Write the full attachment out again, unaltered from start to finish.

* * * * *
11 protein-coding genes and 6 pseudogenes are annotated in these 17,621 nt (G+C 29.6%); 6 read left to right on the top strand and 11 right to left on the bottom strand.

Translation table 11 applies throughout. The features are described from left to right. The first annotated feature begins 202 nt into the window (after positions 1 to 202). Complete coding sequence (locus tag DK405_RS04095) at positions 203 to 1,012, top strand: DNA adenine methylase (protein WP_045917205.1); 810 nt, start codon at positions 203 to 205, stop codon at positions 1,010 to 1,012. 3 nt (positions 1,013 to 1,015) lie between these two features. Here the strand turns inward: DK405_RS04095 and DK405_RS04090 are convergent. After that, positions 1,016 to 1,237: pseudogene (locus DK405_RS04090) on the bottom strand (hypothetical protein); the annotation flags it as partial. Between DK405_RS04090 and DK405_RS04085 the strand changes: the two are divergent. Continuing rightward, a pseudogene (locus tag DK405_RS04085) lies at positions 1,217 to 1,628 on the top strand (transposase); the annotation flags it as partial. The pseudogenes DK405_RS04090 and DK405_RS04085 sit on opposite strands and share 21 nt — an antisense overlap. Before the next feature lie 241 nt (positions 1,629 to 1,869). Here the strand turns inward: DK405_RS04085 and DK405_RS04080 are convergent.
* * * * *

11 protein-coding genes and 6 pseudogenes are annotated in these 17,621 nt (G+C 29.6%); 6 read left to right on the top strand and 11 right to left on the bottom strand.

Translation table 11 applies throughout. The features are described from left to right. The first annotated feature begins 202 nt into the window (after positions 1 to 202). Complete coding sequence (locus tag DK405_RS04095) at positions 203 to 1,012, top strand: DNA adenine methylase (protein WP_045917205.1); 810 nt, start codon at positions 203 to 205, stop codon at positions 1,010 to 1,012. 3 nt (positions 1,013 to 1,015) lie between these two features. Here the strand turns inward: DK405_RS04095 and DK405_RS04090 are convergent. After that, positions 1,016 to 1,237: pseudogene (locus DK405_RS04090) on the bottom strand (hypothetical protein); the annotation flags it as partial. Between DK405_RS04090 and DK405_RS04085 the strand changes: the two are divergent. Continuing rightward, a pseudogene (locus tag DK405_RS04085) lies at positions 1,217 to 1,628 on the top strand (transposase); the annotation flags it as partial. The pseudogenes DK405_RS04090 and DK405_RS04085 sit on opposite strands and share 21 nt — an antisense overlap. Before the next feature lie 241 nt (positions 1,629 to 1,869). Here the strand turns inward: DK405_RS04085 and DK405_RS04080 are convergent.